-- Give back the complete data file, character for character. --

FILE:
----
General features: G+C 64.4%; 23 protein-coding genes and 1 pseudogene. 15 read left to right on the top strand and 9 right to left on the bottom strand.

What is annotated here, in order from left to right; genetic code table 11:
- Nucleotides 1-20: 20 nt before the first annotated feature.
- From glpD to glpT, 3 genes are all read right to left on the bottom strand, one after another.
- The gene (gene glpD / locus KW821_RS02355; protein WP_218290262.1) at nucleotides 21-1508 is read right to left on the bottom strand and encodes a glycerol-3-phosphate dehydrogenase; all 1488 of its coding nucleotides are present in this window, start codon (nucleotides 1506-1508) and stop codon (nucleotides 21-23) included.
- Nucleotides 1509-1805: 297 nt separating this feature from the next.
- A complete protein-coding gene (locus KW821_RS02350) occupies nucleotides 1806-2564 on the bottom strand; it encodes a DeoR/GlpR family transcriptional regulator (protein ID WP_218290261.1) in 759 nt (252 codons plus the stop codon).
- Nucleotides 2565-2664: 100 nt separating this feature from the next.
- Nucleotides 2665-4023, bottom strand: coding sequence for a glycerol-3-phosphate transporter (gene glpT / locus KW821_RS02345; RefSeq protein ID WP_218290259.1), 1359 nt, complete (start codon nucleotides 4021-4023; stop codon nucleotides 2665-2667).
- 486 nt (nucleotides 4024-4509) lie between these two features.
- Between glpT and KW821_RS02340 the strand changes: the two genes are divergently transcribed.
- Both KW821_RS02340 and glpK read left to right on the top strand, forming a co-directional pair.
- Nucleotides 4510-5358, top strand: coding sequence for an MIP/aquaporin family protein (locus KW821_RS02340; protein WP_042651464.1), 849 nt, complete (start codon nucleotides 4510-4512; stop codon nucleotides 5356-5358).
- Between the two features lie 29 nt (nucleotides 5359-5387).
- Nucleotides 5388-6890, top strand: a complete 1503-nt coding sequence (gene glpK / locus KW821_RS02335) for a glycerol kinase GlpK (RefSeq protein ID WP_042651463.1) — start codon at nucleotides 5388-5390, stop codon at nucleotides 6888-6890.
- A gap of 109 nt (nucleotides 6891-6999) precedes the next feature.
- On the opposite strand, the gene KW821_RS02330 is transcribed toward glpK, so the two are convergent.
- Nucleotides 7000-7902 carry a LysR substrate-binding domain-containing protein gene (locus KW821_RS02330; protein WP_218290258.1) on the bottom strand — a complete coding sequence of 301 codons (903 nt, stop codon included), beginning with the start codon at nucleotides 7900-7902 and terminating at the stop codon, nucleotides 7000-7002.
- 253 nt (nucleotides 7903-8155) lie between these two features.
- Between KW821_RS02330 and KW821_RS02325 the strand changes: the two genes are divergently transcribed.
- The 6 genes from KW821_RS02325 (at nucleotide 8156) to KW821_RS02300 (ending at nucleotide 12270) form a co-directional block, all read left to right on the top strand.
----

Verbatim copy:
General features: G+C 64.4%; 23 protein-coding genes and 1 pseudogene. 15 read left to right on the top strand and 9 right to left on the bottom strand.

What is annotated here, in order from left to right; genetic code table 11:
- Nucleotides 1-20: 20 nt before the first annotated feature.
- From glpD to glpT, 3 genes are all read right to left on the bottom strand, one after another.
- The gene (gene glpD / locus KW821_RS02355; protein WP_218290262.1) at nucleotides 21-1508 is read right to left on the bottom strand and encodes a glycerol-3-phosphate dehydrogenase; all 1488 of its coding nucleotides are present in this window, start codon (nucleotides 1506-1508) and stop codon (nucleotides 21-23) included.
- Nucleotides 1509-1805: 297 nt separating this feature from the next.
- A complete protein-coding gene (locus KW821_RS02350) occupies nucleotides 1806-2564 on the bottom strand; it encodes a DeoR/GlpR family transcriptional regulator (protein ID WP_218290261.1) in 759 nt (252 codons plus the stop codon).
- Nucleotides 2565-2664: 100 nt separating this feature from the next.
- Nucleotides 2665-4023, bottom strand: coding sequence for a glycerol-3-phosphate transporter (gene glpT / locus KW821_RS02345; RefSeq protein ID WP_218290259.1), 1359 nt, complete (start codon nucleotides 4021-4023; stop codon nucleotides 2665-2667).
- 486 nt (nucleotides 4024-4509) lie between these two features.
- Between glpT and KW821_RS02340 the strand changes: the two genes are divergently transcribed.
- Both KW821_RS02340 and glpK read left to right on the top strand, forming a co-directional pair.
- Nucleotides 4510-5358, top strand: coding sequence for an MIP/aquaporin family protein (locus KW821_RS02340; protein WP_042651464.1), 849 nt, complete (start codon nucleotides 4510-4512; stop codon nucleotides 5356-5358).
- Between the two features lie 29 nt (nucleotides 5359-5387).
- Nucleotides 5388-6890, top strand: a complete 1503-nt coding sequence (gene glpK / locus KW821_RS02335) for a glycerol kinase GlpK (RefSeq protein ID WP_042651463.1) — start codon at nucleotides 5388-5390, stop codon at nucleotides 6888-6890.
- A gap of 109 nt (nucleotides 6891-6999) precedes the next feature.
- On the opposite strand, the gene KW821_RS02330 is transcribed toward glpK, so the two are convergent.
- Nucleotides 7000-7902 carry a LysR substrate-binding domain-containing protein gene (locus KW821_RS02330; protein WP_218290258.1) on the bottom strand — a complete coding sequence of 301 codons (903 nt, stop codon included), beginning with the start codon at nucleotides 7900-7902 and terminating at the stop codon, nucleotides 7000-7002.
- 253 nt (nucleotides 7903-8155) lie between these two features.
- Between KW821_RS02330 and KW821_RS02325 the strand changes: the two genes are divergently transcribed.
- The 6 genes from KW821_RS02325 (at nucleotide 8156) to KW821_RS02300 (ending at nucleotide 12270) form a co-directional block, all read left to right on the top strand.